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In 2011, Briggs, a Black man, began working as a compensation analyst for the University of Cincinnati (UC) Human Resources department. In 2013, the HR department hired Wittwer, a Caucasian woman, in the same position but at a much higher salary than Briggs. Over the next several years, Briggs’s pay stagnated while Wittwer’s rapidly increased. Briggs contends that after he submitted a claim of discrimination, UC retaliated by revising a job posting for which he had been encouraged to apply so that he was no longer eligible.Briggs sued under the Equal Pay Act and Title VII of the Civil Rights Act of 1964, asserting claims of wage discrimination on the basis of race and sex, and retaliation for filing his complaint. The district court granted UC summary judgment. The Sixth Circuit reversed. UC did not dispute that Briggs had stated a prima facie case and has not articulated a legitimate, non-retaliatory reason for its adverse employment action. Even if it had, the record contains ample evidence from which a reasonable jury could find it pretextual. View "Briggs v. Univsity of Cincinnati" on Justia Law

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Anthem provides health insurance and hires nurses to review insurance claims. The company pays those nurses a salary but does not pay them overtime. Canaday, an Anthem nurse who lives in Tennessee, filed a proposed collective action under the Fair Labor Standards Act (FLSA), 29 U.S.C. 206. claiming that the company misclassified her and others as exempt from the Act’s overtime pay provisions. A number of Anthem nurses in other states opted into the collective action.The Sixth Circuit affirmed the dismissal of the out-of-state plaintiffs on personal jurisdiction grounds. In an FLSA collective action, as in the mass action under California law, each opt-in plaintiff becomes a real party in interest, who must meet her burden for obtaining relief and satisfy the other requirements of party status. Anthem is based in Indiana, not Tennessee. General jurisdiction is not an option for out-of-state claims. Specific jurisdiction requires a connection between the forum and the specific claims at issue. The out-of-state plaintiffs have not brought claims arising out of or relating to Anthem’s conduct in Tennessee. View "Canaday v. The Anthem Companies, Inc." on Justia Law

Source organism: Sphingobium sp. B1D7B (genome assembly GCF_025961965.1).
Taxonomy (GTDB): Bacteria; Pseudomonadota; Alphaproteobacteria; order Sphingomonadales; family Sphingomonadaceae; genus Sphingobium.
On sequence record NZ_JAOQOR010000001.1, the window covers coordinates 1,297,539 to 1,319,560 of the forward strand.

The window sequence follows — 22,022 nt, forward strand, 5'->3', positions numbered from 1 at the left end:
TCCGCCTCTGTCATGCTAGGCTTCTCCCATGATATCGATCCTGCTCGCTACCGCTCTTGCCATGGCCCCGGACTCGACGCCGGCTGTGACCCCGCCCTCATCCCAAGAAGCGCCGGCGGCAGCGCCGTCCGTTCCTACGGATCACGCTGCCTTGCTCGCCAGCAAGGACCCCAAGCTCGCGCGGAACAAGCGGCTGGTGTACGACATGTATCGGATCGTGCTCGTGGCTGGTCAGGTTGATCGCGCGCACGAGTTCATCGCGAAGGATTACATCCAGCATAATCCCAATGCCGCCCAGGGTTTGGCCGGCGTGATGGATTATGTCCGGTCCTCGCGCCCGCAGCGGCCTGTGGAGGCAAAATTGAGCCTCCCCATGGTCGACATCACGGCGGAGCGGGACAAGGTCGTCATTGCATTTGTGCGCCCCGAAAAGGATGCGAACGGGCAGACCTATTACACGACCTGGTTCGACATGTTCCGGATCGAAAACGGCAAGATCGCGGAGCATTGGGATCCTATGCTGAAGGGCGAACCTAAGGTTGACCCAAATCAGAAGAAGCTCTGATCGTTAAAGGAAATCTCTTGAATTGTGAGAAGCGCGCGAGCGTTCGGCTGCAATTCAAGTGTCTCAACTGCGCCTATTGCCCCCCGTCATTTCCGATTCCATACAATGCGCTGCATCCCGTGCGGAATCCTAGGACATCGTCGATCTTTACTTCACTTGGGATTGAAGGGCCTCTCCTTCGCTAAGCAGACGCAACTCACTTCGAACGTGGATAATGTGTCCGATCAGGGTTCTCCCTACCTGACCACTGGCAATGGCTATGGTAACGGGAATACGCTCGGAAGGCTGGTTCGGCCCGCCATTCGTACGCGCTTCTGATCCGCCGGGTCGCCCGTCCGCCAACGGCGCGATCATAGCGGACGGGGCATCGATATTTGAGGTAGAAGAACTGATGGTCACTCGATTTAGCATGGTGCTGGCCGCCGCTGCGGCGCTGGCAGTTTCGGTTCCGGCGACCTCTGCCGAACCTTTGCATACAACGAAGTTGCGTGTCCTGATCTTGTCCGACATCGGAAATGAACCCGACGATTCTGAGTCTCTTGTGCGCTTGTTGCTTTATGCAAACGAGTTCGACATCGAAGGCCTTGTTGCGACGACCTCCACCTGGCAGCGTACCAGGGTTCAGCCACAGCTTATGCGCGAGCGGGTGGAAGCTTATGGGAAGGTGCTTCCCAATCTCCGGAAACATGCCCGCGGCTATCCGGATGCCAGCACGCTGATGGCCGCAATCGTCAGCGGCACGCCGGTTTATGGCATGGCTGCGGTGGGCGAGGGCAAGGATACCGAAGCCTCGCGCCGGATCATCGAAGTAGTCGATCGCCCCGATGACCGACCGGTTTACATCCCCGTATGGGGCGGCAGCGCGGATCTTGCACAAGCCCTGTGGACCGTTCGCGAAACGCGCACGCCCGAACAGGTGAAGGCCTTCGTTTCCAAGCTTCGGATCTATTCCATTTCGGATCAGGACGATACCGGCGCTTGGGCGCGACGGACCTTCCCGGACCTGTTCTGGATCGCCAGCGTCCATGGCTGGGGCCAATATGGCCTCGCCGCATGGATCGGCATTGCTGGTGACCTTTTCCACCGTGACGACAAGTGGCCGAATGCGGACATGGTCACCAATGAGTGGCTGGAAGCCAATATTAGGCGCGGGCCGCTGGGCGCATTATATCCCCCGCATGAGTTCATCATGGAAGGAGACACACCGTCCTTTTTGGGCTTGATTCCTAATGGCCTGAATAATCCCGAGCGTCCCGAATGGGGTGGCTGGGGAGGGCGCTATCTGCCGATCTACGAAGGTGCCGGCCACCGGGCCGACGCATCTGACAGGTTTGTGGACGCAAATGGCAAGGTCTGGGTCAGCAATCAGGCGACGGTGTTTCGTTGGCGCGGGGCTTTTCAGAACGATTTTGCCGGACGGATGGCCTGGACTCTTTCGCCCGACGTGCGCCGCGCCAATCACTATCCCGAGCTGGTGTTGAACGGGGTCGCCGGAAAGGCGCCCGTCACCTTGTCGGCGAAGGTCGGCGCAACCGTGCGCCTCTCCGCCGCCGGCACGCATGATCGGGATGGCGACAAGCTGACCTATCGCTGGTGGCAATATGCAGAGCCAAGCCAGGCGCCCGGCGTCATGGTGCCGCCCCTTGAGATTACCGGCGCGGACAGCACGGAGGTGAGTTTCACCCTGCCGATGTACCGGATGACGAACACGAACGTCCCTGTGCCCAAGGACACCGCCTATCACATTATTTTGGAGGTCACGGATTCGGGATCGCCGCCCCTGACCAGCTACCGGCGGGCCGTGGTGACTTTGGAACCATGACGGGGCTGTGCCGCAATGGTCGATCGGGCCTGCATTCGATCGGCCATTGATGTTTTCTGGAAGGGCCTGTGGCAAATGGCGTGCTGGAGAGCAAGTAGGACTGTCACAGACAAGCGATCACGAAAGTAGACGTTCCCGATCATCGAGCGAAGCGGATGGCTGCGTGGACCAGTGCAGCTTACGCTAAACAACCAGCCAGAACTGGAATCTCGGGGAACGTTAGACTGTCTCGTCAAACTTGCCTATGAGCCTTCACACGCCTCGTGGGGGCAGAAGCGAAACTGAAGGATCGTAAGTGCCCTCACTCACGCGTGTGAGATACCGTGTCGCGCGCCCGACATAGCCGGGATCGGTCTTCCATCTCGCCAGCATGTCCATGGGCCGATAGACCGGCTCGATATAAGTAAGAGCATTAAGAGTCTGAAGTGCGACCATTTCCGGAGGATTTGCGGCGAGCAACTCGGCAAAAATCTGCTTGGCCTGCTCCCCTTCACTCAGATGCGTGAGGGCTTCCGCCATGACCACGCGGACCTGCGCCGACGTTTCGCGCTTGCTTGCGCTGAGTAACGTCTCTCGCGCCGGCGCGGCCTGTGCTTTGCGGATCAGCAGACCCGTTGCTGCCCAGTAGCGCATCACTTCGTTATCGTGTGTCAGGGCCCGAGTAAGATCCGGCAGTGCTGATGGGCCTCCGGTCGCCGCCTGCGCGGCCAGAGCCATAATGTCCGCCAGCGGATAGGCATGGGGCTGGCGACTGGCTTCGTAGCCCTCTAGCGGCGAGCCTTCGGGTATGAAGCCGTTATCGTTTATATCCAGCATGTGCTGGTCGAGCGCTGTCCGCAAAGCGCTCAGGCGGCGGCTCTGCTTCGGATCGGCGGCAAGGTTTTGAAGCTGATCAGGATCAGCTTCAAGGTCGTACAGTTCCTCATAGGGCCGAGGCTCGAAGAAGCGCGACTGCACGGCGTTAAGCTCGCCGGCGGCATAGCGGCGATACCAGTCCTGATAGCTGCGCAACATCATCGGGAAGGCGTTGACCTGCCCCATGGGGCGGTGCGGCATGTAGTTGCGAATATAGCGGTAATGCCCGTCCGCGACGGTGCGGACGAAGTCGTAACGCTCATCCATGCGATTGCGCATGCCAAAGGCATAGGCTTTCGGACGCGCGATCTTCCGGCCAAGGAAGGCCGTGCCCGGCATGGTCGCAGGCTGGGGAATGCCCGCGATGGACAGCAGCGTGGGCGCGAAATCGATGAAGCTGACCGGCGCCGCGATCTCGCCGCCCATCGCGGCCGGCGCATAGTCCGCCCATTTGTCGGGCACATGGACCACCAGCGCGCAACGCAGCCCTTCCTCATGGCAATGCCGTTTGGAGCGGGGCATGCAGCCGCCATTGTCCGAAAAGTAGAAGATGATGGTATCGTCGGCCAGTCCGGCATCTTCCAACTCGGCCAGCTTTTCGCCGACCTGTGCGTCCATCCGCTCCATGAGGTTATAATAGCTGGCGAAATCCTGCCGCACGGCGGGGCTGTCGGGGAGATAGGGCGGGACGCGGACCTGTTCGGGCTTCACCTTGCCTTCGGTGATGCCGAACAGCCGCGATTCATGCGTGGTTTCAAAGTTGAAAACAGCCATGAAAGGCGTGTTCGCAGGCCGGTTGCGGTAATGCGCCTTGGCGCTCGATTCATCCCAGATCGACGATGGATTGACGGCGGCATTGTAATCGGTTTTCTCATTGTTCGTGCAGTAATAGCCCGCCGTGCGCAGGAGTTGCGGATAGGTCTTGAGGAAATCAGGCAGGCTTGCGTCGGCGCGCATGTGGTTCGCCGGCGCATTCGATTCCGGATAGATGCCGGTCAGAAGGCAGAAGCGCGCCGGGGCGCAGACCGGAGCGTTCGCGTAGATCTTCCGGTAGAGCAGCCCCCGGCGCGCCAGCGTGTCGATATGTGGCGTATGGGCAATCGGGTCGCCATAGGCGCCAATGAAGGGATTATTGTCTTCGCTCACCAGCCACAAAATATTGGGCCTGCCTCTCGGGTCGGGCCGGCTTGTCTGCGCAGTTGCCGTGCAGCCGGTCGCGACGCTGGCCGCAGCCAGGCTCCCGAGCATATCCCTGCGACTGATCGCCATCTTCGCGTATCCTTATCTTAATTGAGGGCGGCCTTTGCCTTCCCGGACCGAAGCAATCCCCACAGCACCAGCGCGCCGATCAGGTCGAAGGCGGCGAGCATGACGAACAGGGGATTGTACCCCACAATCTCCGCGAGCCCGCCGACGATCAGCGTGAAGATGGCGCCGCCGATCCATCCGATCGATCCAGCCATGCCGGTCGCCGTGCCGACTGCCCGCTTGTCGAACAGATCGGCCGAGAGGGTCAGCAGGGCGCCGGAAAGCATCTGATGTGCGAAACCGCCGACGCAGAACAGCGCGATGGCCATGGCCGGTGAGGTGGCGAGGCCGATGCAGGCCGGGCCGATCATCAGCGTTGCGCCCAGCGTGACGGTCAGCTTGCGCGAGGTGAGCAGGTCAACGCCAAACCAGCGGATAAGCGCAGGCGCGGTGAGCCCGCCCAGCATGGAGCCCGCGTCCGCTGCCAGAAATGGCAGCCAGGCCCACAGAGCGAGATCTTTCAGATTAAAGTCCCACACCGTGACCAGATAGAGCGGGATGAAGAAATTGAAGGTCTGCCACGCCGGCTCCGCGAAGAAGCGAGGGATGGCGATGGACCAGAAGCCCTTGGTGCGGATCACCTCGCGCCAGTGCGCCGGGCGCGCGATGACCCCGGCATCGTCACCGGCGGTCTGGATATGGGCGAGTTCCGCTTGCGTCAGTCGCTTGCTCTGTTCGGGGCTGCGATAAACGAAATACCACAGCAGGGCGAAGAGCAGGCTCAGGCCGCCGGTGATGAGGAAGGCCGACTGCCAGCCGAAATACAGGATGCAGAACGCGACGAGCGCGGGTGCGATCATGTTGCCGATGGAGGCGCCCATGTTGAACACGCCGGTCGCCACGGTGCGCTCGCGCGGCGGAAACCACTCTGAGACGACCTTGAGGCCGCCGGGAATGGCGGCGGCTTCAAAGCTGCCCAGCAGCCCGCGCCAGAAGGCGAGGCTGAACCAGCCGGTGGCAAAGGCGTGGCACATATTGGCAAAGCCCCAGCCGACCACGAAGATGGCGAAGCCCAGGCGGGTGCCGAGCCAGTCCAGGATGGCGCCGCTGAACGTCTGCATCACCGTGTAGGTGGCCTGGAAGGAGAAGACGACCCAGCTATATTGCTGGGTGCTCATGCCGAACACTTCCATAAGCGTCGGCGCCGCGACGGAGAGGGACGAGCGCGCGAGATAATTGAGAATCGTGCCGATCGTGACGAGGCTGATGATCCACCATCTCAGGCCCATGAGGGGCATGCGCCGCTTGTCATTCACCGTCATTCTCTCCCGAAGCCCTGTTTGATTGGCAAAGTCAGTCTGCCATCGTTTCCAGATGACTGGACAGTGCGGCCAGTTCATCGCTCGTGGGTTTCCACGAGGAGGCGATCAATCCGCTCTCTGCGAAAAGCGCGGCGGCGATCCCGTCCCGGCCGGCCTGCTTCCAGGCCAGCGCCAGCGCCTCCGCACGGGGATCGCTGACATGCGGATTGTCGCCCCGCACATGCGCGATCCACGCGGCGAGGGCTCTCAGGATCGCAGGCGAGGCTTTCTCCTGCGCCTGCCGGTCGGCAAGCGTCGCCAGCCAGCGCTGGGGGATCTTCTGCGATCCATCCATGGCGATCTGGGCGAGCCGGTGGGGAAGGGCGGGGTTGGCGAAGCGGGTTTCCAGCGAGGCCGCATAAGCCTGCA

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Southard worked for Newcomb, then filed a putative class action, alleging violations of the Fair Labor Standards Act, 29 U.S.C. 201, plus state-law claims. Newcomb removed the case to federal court. Southard amended his complaint to delete the FLSA claim. Newcomb moved to dismiss Southard’s complaint or to stay the action pending arbitration. The district court concluded that the parties did not form an agreement to arbitrate under the Federal Arbitration Act, 9 U.S.C. 3-4 and denied Newcomb’s motion, then remanded Southard’s remaining state-law claims to state court.The Sixth Circuit affirmed. To invoke FAA remedies, the parties must have entered into a “written agreement for arbitration.” Courts evaluate whether an agreement qualifies as FAA arbitration based on the common features of classic arbitration: a final, binding remedy by a third party, an independent adjudicator, substantive standards, and an opportunity for each side to present its case. Southard’s application for employment states: I accept that any complaint or conflict that cannot be resolved internally may be referred to Alternative Dispute Resolution unless prohibited by law, before any other legal action is taken. The employee handbook states the employee agrees "to Alternative Dispute Resolution a forum or means for resolving disputes, as arbitration or mediation, that exists outside the state or federal judicial system, unless prohibited by law," and If there is a conflict that cannot be resolved, "both agree that the matter will be referred to mediation.”. The parties agreed to alternative dispute resolution generally, not arbitration specifically. View "Southard v. Newcomb Oil Co., LLC" on Justia Law